Theresa May has said she will not be present at the birth of the Duke and Duchess of Cambridge's baby - as a centuries-old custom for the Home Secretary to attend royal births no longer exists.
The Home Affairs Select Committee heard that it was once customary for home secretaries to attend royal births to ensure that it was genuine and a child had not been smuggled in.
The Queen is understood to be the last monarch to be brought into the world in front of a home secretary - who at the time of her birth was Conservative Sir William Joynson-Hicks.
Michael Ellis MP, who was chairman of the All Party Parliamentary Group on the Queen's Diamond Jubilee and often contributes to television coverage of royal matters, asked: "Until relatively recently there was a convention that home secretaries attended royal births, I understand this happened with Her Majesty the Queen.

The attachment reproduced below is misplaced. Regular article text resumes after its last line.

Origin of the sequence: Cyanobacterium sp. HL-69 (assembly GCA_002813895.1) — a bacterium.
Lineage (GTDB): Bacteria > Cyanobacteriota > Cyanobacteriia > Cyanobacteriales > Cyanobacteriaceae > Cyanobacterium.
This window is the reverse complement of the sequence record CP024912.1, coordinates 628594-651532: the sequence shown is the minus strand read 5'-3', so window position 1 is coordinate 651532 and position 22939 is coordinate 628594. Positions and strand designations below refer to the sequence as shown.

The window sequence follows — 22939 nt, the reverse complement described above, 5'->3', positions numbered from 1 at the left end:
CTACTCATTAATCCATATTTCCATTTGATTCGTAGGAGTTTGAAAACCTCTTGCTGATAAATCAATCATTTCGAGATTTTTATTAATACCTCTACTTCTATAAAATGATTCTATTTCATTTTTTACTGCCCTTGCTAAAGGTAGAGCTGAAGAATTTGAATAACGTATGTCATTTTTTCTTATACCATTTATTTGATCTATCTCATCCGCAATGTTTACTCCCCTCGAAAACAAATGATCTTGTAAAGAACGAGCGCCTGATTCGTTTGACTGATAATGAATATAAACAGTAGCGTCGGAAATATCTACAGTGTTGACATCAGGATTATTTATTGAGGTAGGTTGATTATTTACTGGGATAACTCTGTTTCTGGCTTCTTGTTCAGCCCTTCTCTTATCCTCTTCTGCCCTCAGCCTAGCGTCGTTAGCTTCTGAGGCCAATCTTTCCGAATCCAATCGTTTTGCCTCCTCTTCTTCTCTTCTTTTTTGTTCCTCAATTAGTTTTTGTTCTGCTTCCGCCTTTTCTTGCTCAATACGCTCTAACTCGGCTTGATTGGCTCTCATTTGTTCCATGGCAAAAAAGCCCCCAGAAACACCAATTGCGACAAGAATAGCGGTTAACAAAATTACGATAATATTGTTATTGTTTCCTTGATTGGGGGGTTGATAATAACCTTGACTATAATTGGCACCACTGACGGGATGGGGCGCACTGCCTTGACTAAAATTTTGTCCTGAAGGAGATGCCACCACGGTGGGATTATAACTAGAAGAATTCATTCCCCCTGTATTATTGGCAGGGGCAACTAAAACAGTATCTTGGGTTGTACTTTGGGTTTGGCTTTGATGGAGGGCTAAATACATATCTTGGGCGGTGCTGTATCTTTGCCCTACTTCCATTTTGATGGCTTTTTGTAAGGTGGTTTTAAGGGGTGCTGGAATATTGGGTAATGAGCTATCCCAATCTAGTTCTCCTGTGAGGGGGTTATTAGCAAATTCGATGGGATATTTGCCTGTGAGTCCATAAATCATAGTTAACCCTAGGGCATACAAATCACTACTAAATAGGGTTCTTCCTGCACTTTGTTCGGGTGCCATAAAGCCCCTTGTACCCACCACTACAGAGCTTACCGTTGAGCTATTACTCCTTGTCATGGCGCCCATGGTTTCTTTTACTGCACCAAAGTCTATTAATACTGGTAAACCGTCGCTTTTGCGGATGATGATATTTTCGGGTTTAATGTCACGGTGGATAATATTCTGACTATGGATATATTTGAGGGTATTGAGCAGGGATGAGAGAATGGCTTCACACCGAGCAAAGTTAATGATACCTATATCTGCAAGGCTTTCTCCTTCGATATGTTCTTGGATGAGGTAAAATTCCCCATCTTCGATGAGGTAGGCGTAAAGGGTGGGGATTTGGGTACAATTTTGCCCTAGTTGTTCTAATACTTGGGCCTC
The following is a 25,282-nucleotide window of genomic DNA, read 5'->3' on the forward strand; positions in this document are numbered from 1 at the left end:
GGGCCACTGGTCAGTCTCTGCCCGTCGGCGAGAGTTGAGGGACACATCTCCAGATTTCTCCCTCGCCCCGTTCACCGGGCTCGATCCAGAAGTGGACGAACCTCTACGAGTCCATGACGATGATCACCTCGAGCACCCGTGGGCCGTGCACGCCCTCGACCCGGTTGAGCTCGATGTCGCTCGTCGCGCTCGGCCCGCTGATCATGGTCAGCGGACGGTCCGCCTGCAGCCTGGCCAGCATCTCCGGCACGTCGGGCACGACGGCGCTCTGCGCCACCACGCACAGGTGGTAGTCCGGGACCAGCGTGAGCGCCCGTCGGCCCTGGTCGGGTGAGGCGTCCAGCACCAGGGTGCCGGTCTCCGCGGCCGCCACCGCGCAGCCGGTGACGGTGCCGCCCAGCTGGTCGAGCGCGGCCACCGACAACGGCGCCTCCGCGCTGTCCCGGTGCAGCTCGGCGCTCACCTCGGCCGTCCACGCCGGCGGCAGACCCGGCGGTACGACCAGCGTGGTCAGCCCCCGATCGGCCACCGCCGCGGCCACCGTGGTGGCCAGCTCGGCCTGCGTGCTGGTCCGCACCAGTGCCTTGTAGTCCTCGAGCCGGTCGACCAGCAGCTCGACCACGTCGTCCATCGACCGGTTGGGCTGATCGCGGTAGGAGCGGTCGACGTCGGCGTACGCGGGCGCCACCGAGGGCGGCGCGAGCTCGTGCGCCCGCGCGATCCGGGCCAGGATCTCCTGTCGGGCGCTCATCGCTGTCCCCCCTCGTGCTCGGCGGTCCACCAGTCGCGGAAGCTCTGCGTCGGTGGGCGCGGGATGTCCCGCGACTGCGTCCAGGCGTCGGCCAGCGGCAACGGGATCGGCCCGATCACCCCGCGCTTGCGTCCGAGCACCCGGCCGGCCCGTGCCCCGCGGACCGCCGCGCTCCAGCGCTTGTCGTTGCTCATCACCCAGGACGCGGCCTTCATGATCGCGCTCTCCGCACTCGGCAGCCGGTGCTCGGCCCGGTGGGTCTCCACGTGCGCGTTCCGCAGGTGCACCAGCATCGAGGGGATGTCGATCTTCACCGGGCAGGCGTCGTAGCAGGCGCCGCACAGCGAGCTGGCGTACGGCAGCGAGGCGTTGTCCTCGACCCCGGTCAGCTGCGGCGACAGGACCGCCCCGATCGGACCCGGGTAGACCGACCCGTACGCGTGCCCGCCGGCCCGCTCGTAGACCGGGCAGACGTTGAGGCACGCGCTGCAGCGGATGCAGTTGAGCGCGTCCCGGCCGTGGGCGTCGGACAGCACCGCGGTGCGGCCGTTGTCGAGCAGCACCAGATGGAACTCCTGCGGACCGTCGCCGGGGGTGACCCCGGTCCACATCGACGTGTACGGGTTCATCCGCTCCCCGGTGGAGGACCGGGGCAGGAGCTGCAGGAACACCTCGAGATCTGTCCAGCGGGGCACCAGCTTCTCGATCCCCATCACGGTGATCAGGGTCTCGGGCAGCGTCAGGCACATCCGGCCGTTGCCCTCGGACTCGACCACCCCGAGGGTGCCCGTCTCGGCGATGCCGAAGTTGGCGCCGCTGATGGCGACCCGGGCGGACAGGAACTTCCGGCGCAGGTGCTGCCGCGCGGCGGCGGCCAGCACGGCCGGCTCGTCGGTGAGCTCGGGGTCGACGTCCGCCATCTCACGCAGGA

"Do you have any plans to visit the Lindo wing any time soon, following this convention?"
He added: "I'm being mischievous."
To which Mrs May replied: "In fact, it is no longer the case that the HS is required to attend a royal birth, but I suspect Mr Ellis with your royal connections you might have more information about these things than I do."
Asked why the home secretary was once required to attend royal births, Mrs May said: "It goes back many centuries... the home secretary had to be there to evidence that it was genuinely a royal birth and that a baby hadn't been smuggled in."